Radical-pair energetics and decay mechanisms in reaction centers containing anthraquinones, naphthoquinones or benzoquinones in place of ubiquinone

Neal W. Woodbury, William W. Parson, Marilyn R. Gunner, Roger C. Prince, P. Leslie Dutton

Research output: Contribution to journalArticlepeer-review

179 Scopus citations

Abstract

In reaction centers from Rhodobacter sphaeroides (formerly called Rhodopseudomonas sphaeroides), light causes an electron-transfer reaction that forms the radical pair state (P+I-, or PF) from the initial excited singlet state (P*) of a bacteriochlorophyll dimer (P). Subsequent electron transfer to a quinone (Q) produces the state P+Q-. Back electron transfer can regenerate P* from P+Q-, giving rise to 'delayed' fluorescence that decays with approximately the same lifetime as P+Q-. The free-energy difference between P+Q- and P* can be determined from the initial amplitude of the delayed fluorescence. In the present work, we extracted the native quinone (ubiquinone) from Rps. sphaeroides reaction centers, and replaced it by various anthraquinones, naphthoquinones, and benzoquinones. We found a rough correlation between the halfwave reduction potential (E 1 2) of the quinone used for reconstitution (as measured polarographically in dimethylformamide) and the apparent free energy of the state P+Q- relatively to P*. As the E 1 2 of the quinone becomes more negative, the standard free-energy gap between P+Q- and P* decreases. However, the correlation is quantitatively weak. Apparently, the effective midpoint potentials (Em) of the quinones in situ depend subtly on interactions with the protein environment in the reaction center. Using the value of the Em for ubiquinone determined in native reaction centers as a reference, and the standard free energies determined for P+Q- in reaction centers reconstituted with other quinones, the effective Em values of 12 different quinones in situ are estimated. In native reaction centers, or in reaction centers reconstituted with quinones that give a standard free-energy gap of more than about 0.8 eV between P+Q- and P*, charge recombination from P+Q- to the ground state (PQ) occurs almost exclusively by a temperature-insensitive mechanism, presumably electron tunneling. When reaction centers are reconstituted with quinones that give a free-energy gap between P+Q- and P* of less than 0.8 eV, part or all of the decay proceeds through a thermally accessible intermediate. There is a linear relationship between the log of the rate constant for the decay of P+Q- via the intermediate state and the standard free energy of P+Q-. The higher the free energy, the faster the decay. The kinetic and thermodynamic properties of the intermediate appear not to depend strongly on the quinone used for reconstitution, indicating that the intermediate is probably not simply an activated form of P+Q-. It has been suggested previously that the intermediate is PF; however, calculations of the decay kinetics of P+Q- in kinetic models based on this assumption are inconsistent with the thermodynamic parameters determined from fluorescence measurements. In addition, the triplet state (PR) normally formed as a decay product of PF could not be detected. These observations argue that the thermally accessible intermediate is not identical with the PF state that has been characterized previously, though it could be a strongly relaxed form of this radical pair.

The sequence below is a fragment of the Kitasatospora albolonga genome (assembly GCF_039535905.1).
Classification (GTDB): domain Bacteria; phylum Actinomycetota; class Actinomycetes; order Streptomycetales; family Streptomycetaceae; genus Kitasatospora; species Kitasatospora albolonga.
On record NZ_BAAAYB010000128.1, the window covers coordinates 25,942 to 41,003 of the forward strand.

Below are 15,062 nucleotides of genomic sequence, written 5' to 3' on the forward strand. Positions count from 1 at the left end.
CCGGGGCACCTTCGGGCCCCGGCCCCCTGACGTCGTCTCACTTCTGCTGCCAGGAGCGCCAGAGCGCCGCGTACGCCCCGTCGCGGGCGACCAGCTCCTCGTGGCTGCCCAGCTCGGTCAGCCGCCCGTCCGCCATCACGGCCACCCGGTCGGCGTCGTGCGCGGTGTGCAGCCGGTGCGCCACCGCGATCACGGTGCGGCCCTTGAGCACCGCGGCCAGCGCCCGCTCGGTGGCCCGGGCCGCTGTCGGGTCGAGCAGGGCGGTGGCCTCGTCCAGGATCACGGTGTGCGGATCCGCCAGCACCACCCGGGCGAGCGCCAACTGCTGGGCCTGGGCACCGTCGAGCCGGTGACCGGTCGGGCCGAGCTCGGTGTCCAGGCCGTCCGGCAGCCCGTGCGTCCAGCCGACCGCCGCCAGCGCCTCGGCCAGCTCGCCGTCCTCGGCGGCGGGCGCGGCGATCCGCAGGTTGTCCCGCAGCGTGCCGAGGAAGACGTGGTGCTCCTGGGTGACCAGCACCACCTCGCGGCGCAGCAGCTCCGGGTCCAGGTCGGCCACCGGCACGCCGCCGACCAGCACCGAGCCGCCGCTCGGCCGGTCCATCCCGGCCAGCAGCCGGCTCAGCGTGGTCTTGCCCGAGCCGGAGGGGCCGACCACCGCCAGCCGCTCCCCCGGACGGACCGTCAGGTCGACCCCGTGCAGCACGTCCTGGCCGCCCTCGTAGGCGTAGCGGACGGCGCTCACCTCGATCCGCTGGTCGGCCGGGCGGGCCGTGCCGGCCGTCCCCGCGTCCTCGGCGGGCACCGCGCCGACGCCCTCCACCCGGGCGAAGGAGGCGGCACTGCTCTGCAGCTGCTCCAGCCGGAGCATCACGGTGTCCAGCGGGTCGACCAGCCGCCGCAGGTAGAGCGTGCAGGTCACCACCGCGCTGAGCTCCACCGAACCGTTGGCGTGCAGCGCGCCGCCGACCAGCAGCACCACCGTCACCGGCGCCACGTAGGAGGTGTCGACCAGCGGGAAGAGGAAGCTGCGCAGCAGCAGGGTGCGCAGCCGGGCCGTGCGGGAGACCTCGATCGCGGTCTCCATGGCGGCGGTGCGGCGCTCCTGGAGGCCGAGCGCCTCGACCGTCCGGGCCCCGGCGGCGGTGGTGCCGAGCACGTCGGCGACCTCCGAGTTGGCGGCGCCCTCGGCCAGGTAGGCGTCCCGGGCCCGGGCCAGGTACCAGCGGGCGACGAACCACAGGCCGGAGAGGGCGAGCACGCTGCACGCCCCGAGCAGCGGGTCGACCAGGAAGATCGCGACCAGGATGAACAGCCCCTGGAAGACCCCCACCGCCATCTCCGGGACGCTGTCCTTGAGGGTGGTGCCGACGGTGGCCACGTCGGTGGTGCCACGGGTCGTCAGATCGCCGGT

Original languageEnglish (US)
Pages (from-to)6-22
Number of pages17
JournalBBA - Bioenergetics
Volume851
Issue number1
DOIs
StatePublished - Aug 13 1986
Externally publishedYes

Keywords

  • (Rps. sphaeroides)
  • Bacterial photosynthesis
  • Delayed fluorescence
  • Quinone
  • Radical pair
  • Reaction center

ASJC Scopus subject areas

  • Biophysics
  • Biochemistry
  • Cell Biology

Fingerprint Dive into the research topics of 'Radical-pair energetics and decay mechanisms in reaction centers containing anthraquinones, naphthoquinones or benzoquinones in place of ubiquinone'. Together they form a unique fingerprint.

Cite this